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Recommendations on classes and where?

Discussion in 'Firearm Training' started by Absster, Oct 18, 2017.

  1. Absster

    Absster Marksman

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    Thank you for the recommendations. I'll look into all 3.

    Hawkman, thanks for all the specific info. I'll read it over again tomorrow when I'm more awake! I feel like all this will put me on a good path!
     
  2. Absster

    Absster Marksman

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    Is "dry firing" okay for the gun? For some reason, I thought I remember someone saying a long time ago that it was bad. Depends on the type? Is this where the caps come into play?
     
  3. rawhide

    rawhide Sharpshooter

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    Dry firing is okay in most modern firearms. What gun are you wanting to dry fire? Avoid dry firing rimfires like .22s. If in doubt snap caps are your friend.
     
  4. Mad Professor

    Mad Professor Sharpshooter

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    The biggest worry I would have about you dry firing right now is reinforcing the wrong thing. We dry fire to build muscle memory, isolate movement, work on target and position transitions, follow through sight pictures, on and on. If your technique is correct, it awesome. If you technique is incorrect, you created a bad habit. It is easier to build a great movement or technique than it is to fix one that has been reinforced by bad habit or training. Be careful!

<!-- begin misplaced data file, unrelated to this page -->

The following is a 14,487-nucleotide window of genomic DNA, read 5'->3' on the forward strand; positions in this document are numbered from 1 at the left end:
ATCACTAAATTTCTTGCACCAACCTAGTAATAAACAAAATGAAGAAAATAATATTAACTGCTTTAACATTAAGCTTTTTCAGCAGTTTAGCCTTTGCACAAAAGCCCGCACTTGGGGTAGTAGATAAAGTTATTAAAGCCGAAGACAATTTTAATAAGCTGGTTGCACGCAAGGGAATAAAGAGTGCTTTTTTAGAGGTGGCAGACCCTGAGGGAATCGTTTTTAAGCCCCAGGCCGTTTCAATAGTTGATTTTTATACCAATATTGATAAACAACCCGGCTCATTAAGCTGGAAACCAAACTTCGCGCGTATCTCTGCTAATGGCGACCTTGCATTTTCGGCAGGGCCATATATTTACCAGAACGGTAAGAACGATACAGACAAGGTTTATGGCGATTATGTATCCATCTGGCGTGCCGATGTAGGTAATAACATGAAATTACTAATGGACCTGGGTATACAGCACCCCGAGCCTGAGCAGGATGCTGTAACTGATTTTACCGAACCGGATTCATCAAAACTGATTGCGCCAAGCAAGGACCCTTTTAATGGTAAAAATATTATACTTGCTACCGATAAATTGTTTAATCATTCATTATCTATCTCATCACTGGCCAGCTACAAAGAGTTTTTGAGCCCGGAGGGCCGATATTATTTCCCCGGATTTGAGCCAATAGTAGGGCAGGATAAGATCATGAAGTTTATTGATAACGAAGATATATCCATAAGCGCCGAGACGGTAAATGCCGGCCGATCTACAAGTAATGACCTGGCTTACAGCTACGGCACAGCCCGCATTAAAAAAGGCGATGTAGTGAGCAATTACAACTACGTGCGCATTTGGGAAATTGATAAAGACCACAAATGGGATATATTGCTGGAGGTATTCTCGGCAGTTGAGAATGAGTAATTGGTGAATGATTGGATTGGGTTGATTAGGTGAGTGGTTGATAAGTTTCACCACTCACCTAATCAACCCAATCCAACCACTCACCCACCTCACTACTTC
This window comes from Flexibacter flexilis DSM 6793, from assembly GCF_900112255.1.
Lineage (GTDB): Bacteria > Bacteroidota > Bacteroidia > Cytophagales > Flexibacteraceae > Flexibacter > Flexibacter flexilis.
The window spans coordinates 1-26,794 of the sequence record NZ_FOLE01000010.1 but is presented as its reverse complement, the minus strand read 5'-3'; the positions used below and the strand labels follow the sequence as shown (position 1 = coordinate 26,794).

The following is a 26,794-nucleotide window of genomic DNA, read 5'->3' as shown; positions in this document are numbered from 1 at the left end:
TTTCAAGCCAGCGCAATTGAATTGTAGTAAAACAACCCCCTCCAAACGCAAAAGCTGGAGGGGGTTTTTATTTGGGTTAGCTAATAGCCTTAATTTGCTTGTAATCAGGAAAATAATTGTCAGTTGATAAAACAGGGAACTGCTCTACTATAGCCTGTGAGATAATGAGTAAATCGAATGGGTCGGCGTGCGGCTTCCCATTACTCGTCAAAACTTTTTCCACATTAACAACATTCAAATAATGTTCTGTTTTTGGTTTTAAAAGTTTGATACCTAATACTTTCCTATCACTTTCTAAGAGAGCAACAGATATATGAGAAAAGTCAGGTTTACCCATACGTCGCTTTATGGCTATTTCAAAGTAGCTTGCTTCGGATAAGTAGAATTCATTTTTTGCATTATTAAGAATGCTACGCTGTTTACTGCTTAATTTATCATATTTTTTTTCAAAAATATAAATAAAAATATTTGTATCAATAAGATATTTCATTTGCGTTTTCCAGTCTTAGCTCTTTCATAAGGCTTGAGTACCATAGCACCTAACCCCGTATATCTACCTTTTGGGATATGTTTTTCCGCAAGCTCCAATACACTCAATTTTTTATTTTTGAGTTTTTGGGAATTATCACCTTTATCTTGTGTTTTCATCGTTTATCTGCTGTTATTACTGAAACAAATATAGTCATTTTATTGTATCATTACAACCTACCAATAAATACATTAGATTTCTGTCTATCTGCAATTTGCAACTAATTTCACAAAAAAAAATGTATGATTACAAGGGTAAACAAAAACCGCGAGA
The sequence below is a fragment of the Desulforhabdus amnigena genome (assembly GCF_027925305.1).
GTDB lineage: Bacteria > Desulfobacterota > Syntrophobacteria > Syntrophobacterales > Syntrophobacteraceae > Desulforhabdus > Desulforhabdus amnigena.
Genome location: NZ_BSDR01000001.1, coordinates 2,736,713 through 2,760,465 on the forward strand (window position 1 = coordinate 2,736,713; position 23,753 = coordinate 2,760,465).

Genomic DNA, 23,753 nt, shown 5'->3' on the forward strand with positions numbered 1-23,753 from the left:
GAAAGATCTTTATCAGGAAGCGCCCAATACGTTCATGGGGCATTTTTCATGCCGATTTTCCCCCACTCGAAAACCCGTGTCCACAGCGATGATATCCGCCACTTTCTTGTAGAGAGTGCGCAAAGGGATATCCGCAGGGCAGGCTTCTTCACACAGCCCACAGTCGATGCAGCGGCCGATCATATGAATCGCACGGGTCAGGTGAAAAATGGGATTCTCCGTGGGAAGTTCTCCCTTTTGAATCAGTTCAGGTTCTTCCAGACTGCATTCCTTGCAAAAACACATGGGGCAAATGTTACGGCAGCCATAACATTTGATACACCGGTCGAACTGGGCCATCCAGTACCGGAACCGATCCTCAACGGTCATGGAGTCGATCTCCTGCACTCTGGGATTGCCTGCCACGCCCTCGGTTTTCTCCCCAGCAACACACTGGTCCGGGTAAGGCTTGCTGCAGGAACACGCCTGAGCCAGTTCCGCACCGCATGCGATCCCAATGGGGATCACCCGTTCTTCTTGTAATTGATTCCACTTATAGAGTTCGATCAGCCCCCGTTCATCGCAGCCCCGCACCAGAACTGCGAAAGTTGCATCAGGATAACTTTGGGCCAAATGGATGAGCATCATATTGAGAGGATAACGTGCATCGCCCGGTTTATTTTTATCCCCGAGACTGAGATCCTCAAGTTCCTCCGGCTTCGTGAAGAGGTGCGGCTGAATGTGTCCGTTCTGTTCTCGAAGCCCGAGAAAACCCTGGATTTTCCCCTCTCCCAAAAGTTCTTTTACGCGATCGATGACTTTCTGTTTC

Get some formal training before doing so.

    The advice above to take a private lesson or two for an introduction is great. However, choose the instructor carefully. Look for some real training credentials. Do most purposes, I’ll give a NRA pistol instructor cert 0 points, military or law enforcement instructor, 0 points. That is, if that is the only instructor certification the have had. Look for addition instructor training and qualifications geared toward civilian self protection.

    Will Andrews puts on a very good set of classes. Going through one is not enough, repeat it at least one more time and then start evaluating your ability.
     
    Hawkman likes this.
  5. Fyrtwuck

    Fyrtwuck Sharpshooter

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